He was Visiting Professor of Philosophy at DePaul University in Chicago in winter, 2004. In 1983-4, he was Research Associate at University College London and in 1987 and again in 1990, a guest lecturer at the University of Natal and other South African universities. The story of his first experience in South Africa, at the height of the struggle to end apartheid, is told in Stay Out of Politics: A Philosopher Views South Africa (Chicago, 1990). In recognition of his scholarly career and political contributions to South Africa, in April, 2002, he was awarded the honorary degree of Doctor of Laws by the University of Natal, Durban, South Africa.
Author or editor of nine books, Aronson is an internationally recognized authority on Jean-Paul Sartre. He has focused above all on the process of Sartre’s transformation to a political thinker and activist. He has been Chair of the Sartre Society of North America and founding editor of the journal Sartre Studies International. With support by the National Endowment for the Humanities in 1980 he published Jean-Paul Sartre - Philosophy in the World (Verso); the American Council of Learned Societies supported research for his Sartre’s Second Critique (University of Chicago Press, 1987).
Aronson’s latest book is Living Without God: New Directions for Atheists, Agnostics, Secularists, and the Undecided (Counterpoint, September, 2008). Other recent books include Camus & Sartre: The Story of a Friendship and the Quarrel that Ended It (Chicago, 2004) and After Marxism (Guilford, 1995). He has published articles in The Nation, Bookforum, The Yale Review, The Chronicle of Higher Education, The Washington Post, The International Herald-Tribune, The Toronto Star, The (London) Times Higher Education Supplement, and The (London) Times Literary Supplement.
Aronson has produced televised political debates on democratic values and affirmative action (participants have included Cornel West, Barbara Ehrenreich, Abigail Thernstrom, David Frum, and Dinesh D’Souza) He is co-producer of the feature-length documentary film Professional Revolutionary about legendary Detroit social and political activist Saul Wellman and, most recently, 1st Amendment on Trial: The Case of the Detroit Six, focused on the Federal government's trial of Michigan Communist Party leaders in the '50s.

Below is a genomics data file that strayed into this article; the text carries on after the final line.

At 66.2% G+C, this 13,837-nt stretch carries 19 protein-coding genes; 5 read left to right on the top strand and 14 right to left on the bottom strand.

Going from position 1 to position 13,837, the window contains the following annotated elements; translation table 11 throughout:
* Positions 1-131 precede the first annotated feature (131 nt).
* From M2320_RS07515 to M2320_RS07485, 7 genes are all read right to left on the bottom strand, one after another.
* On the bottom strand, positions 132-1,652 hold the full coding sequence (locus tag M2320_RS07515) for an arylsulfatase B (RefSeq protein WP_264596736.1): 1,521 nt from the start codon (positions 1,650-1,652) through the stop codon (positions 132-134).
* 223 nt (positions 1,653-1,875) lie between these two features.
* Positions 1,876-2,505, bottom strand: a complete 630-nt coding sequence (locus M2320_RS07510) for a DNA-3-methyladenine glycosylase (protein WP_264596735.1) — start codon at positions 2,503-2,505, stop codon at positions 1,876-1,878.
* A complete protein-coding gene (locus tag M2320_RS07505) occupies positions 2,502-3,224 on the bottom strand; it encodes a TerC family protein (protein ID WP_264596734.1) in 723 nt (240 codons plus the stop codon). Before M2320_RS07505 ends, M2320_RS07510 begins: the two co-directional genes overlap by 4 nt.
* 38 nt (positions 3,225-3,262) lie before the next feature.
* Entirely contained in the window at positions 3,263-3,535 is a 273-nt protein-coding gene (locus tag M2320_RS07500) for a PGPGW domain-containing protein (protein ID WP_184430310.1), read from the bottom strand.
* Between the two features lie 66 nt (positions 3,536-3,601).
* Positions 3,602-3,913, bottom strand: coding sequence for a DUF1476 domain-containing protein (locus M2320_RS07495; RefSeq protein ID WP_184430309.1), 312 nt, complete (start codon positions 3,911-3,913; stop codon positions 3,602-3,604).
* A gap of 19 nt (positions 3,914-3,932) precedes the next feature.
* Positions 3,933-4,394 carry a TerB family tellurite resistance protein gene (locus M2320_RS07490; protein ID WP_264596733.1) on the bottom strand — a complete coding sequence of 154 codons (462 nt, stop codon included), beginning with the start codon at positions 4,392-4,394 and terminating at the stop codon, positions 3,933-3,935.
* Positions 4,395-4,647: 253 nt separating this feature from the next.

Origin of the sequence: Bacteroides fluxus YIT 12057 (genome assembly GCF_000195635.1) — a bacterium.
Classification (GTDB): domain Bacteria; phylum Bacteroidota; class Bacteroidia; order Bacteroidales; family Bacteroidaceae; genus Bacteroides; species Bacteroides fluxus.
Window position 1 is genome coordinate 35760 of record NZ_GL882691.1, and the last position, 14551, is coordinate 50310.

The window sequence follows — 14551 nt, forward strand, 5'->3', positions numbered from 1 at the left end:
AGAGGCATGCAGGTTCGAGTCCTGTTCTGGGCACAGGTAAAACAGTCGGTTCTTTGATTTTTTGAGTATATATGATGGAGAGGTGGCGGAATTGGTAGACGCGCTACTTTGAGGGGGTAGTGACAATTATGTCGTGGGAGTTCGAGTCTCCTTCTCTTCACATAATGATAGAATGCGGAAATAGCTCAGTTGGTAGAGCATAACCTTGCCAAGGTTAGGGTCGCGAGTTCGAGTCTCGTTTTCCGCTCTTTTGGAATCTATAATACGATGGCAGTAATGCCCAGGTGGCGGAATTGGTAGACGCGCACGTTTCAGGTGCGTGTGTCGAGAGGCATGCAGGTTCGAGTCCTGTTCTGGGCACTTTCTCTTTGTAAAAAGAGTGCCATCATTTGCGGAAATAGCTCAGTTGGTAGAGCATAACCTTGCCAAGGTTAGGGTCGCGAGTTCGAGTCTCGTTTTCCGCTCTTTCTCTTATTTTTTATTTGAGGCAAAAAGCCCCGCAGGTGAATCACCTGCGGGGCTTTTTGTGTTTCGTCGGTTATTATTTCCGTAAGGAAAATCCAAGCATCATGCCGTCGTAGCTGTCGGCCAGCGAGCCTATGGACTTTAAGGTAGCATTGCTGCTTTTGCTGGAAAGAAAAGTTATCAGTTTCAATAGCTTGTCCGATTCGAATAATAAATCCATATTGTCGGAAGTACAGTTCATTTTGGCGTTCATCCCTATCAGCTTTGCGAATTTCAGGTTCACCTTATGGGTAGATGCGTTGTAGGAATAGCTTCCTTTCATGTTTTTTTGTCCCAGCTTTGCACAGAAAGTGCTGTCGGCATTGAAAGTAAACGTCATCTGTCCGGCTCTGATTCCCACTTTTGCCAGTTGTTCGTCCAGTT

One of Aronson’s lifelong concerns has been to study and write about the nature of hope, especially as related to political commitment. Since the beginning of the invasion of Iraq, he has been active in the Huntington Woods (MI) Peace, Citizenship, and Education Project.
About We: Reviving Social Hope:
The election of Donald Trump has exposed American society’s profound crisis of hope. By 2016 a generation of shrinking employment, rising inequality, the attack on public education, and the shredding of the social safety net, had set the stage for stunning insurgencies at opposite ends of the political spectrum. Against this dire background, Ronald Aronson offers an answer. He argues for a unique conception of social hope, one with the power for understanding and acting upon the present situation. Hope, he argues, is far more than a mood or feeling—it is the very basis of social will and political action. It is this kind of hope that Aronson sees brewing in the supporters of Bernie Sanders, who advocated the tough-minded and inspired disposition to act collectively to make the world more equal, more democratic, more peaceful, and more just. And it was directly contrasted by Trump’s supporters who showed a cynical and nostalgic faith in an authoritarian strongman replete with bigotry and misogyny.